The UK's first deferred prosecution agreement (DPA) was
approved yesterday, 19 months after the plea-bargaining method
was added to the Serious Fraud Office's (SFO) toolkit and
three-and-a-half years after it was
first proposed by the Ministry of Justice.
It concerns Standard Bank's alleged breach of the Bribery
Act, by failing to prevent corrupt payments to officials of the
Tanzanian Government two years ago.
Pioneered in the US, DPAs waive the right to prosecute in
exchange for financial sanctions and adjustments to the
defendant's behaviour. Under the agreement between Standard
Bank and the SFO, the lender is fined $25.2 million, must pay
$7 million in compensation to the Tanzanian government and
£330,000 ($496,000) in costs. The bank is also subject to
an independent review of its anti-bribery and corruption
"This landmark DPA will serve as a template for future
agreements," said SFO chief David Green. "The
judgment from Lord Justice Leveson provides very helpful
guidance to those advising corporates." He praised Standard
Bank for its frankness and early engagement with the UK bribery
and corruption watchdog.
According to the SFO's statement, the suspended charge
relates to a $6 million payment by a former sister company of
Standard Bank, Stanbic Bank Tanzania, in March 2013 to a local
partner known as Enterprise Growth Market Advisors. That
payment was allegedly intended to induce Tanzania's government
to select the banks to carry out a $600 million private
placement is was planning.
In addition to being the UK's first, the Standard
DPA is also notable in that the suspended charge marks
the first use of section 7 of the Bribery Act 2010,
which introduced the concept of corporate criminality into
the country. Under this provision, a commercial entity that
fails to prevent bribery by an associated person –
usually an employee – commits a crime.
However the biggest lesson for white-collar lawyers could be
to build rapport with the SFO.
"The court has confirmed the key lesson for companies is
that early cooperation and engagement with the SFO is critical
followed by close cooperation," said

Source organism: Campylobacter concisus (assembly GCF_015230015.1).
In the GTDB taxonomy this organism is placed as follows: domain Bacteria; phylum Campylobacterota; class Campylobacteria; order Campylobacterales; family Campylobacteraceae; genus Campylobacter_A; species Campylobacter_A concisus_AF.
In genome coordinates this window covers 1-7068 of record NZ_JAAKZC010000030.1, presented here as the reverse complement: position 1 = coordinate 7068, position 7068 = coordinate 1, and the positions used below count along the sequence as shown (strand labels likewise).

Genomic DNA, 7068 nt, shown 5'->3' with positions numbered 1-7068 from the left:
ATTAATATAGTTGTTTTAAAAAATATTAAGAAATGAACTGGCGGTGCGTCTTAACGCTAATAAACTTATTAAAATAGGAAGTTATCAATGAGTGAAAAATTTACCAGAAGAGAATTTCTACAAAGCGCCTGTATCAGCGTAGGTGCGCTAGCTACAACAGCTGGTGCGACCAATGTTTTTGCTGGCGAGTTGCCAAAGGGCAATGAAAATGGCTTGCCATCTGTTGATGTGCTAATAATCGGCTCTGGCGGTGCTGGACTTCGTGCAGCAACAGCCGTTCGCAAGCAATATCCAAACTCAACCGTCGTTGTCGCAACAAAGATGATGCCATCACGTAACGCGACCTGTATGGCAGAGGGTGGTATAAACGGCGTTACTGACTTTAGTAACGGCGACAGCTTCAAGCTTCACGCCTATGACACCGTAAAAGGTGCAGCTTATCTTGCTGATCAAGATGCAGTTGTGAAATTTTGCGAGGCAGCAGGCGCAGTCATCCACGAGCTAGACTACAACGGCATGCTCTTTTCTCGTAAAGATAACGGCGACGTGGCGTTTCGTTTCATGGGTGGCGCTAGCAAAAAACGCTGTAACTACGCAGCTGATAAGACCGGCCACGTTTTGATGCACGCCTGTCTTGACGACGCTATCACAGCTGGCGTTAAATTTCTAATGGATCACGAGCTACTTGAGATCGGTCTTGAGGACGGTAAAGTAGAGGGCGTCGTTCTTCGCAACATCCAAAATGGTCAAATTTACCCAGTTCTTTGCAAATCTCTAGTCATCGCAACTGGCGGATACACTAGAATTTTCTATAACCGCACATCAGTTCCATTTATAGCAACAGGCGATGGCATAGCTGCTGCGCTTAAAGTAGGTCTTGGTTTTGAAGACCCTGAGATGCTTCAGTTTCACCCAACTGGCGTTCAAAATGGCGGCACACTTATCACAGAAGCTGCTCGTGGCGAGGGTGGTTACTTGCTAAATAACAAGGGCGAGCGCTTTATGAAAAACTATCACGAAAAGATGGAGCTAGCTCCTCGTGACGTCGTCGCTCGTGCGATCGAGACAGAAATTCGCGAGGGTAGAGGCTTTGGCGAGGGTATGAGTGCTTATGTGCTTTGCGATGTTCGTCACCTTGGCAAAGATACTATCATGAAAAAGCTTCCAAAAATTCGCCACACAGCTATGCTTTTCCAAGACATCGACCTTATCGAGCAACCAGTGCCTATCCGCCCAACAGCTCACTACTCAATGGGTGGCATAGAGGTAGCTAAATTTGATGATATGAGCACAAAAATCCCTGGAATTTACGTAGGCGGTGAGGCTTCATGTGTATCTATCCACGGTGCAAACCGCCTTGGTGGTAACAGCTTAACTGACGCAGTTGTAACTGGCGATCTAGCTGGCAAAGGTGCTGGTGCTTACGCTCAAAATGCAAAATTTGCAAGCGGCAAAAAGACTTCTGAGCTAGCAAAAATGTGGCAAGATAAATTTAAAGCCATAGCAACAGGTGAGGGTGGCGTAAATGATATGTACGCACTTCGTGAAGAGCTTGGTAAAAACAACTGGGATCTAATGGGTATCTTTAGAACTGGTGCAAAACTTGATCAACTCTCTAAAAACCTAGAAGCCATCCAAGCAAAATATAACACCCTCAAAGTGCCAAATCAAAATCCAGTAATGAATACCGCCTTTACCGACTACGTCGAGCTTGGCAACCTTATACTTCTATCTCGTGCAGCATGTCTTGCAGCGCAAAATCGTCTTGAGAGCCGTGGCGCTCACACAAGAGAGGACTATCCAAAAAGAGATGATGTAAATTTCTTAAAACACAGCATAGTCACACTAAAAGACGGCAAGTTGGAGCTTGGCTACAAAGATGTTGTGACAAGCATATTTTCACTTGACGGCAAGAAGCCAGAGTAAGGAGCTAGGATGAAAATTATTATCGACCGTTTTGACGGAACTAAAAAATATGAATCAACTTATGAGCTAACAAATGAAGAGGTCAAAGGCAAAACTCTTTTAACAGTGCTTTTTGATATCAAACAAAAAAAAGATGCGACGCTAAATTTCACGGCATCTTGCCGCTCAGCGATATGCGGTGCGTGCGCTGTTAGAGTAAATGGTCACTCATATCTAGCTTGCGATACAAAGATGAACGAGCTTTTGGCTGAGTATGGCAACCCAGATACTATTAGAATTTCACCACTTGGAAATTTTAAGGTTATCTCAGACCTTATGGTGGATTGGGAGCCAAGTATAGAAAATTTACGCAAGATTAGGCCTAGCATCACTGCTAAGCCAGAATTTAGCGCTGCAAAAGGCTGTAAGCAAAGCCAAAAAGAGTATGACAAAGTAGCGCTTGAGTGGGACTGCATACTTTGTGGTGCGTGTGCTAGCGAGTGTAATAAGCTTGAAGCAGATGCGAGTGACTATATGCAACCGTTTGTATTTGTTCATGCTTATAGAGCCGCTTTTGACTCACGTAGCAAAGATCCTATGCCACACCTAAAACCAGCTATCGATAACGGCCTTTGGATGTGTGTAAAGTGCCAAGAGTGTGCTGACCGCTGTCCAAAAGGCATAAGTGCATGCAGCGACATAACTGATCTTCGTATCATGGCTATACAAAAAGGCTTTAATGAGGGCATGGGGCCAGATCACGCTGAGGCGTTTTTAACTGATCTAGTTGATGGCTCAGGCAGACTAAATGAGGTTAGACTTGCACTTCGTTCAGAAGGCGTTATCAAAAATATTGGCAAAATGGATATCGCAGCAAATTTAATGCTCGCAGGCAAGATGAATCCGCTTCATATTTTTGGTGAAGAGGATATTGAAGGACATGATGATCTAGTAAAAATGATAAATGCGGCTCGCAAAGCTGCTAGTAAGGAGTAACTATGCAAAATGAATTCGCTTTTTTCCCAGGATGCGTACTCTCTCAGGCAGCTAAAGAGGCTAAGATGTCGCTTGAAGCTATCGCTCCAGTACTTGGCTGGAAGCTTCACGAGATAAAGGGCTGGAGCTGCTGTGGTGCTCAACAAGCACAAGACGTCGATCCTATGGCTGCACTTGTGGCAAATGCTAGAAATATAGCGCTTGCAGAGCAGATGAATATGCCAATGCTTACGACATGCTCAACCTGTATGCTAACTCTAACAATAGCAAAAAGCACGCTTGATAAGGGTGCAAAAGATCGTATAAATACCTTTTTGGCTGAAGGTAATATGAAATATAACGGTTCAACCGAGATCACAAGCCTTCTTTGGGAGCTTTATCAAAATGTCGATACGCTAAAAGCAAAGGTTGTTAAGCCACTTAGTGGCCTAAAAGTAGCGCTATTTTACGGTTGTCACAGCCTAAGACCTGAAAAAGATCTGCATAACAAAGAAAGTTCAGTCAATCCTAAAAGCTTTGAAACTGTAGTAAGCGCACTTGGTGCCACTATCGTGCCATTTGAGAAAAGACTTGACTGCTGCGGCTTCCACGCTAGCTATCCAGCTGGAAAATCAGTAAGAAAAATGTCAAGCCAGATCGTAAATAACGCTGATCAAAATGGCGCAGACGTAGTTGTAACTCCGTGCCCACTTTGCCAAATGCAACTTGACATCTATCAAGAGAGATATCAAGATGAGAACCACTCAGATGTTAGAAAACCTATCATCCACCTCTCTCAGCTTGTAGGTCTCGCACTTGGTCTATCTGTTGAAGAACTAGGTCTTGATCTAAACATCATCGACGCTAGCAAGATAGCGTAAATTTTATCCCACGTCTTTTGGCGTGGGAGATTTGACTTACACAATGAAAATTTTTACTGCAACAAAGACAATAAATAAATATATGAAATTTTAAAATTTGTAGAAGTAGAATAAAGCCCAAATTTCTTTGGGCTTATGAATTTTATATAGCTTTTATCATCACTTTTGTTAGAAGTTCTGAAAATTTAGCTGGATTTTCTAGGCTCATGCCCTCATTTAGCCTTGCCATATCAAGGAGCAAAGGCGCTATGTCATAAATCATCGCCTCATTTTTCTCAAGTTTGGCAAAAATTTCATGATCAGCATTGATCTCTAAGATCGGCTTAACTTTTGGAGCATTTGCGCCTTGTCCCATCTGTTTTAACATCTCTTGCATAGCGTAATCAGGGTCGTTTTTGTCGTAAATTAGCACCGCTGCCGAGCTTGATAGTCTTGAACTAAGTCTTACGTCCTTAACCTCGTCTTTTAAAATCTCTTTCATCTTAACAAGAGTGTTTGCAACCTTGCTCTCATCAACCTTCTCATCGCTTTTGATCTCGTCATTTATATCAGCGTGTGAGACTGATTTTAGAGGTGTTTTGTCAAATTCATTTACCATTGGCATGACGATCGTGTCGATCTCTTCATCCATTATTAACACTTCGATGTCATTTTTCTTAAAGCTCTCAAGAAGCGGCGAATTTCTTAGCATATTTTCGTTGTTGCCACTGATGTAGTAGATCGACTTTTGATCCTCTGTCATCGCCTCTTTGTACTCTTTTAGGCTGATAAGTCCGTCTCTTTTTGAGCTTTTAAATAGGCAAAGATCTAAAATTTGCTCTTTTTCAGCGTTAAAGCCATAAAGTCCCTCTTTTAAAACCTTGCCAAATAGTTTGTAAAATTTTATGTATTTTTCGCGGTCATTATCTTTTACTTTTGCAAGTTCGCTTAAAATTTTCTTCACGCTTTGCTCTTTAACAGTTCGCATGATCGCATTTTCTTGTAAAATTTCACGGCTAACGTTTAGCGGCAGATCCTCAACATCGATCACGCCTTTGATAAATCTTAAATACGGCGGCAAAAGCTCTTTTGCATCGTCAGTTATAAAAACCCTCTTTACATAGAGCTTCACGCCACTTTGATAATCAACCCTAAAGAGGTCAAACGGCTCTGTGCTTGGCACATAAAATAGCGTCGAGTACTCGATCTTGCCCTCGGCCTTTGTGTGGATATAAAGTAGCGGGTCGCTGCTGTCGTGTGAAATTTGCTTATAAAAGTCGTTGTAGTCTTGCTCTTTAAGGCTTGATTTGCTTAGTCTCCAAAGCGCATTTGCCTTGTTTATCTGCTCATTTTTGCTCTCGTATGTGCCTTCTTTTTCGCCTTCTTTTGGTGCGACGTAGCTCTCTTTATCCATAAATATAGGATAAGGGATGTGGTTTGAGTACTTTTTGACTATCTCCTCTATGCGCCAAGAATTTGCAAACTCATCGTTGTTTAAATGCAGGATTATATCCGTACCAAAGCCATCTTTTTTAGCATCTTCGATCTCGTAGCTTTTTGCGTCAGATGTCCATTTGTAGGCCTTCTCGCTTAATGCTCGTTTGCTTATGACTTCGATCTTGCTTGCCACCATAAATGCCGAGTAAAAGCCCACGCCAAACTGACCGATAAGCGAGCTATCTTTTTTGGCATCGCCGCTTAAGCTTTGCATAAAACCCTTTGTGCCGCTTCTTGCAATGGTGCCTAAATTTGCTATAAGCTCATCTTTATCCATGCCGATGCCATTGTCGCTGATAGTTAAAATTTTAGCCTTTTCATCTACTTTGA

Norton Rose Fulbright partner Neil O'May in London.
"The SFO has been delivering this lecture for the last 18
months and must be satisfied that the court has endorsed their
"Cooperation clearly includes a company providing the SFO
with the first accounts of witnesses. Importantly, the SFO will
consult with a wide range of regulatory bodies in the UK and
internationally, notably the US Department of Justice, when
reaching agreement on fines," he added.
SFO announced in September that it had initiated its
first DPA, but the defendant's identify was not known until
late last week. According to Jessica Parker, partner at City
firm Corker Binning, it's notable that the investigation
remained confidential until then.
"This is a significant advantage of this type of negotiated
justice. The publicity surrounding conduct is substantially
reduced compared to a full scale investigation and
prosecution," said said.
The first DPA comes as the SFO finds itself at a critical
juncture. There is
speculation that certain politicians want to merge the body
into the National Crime Agency; yesterday's ruling should boost
the SFO's claim to remain separate.
On the flipside,
Green last year pushed to extend the corporate liability for
inadequate processes and controls beyond section 7 of
the Bribery Act, but this was
rejected by the government this October.
WilmerHale's Alison Geary said that despite talk
of a second DPA following closely behind Standard Bank's,
corporate crime being contained to section 7 means it's
unlikely that this is the start of any great avalanche. "The
number of companies at threat of prosecution, and therefore
keen to secure a DPA, is unlikely to increase at any great pace
in coming years," she said.
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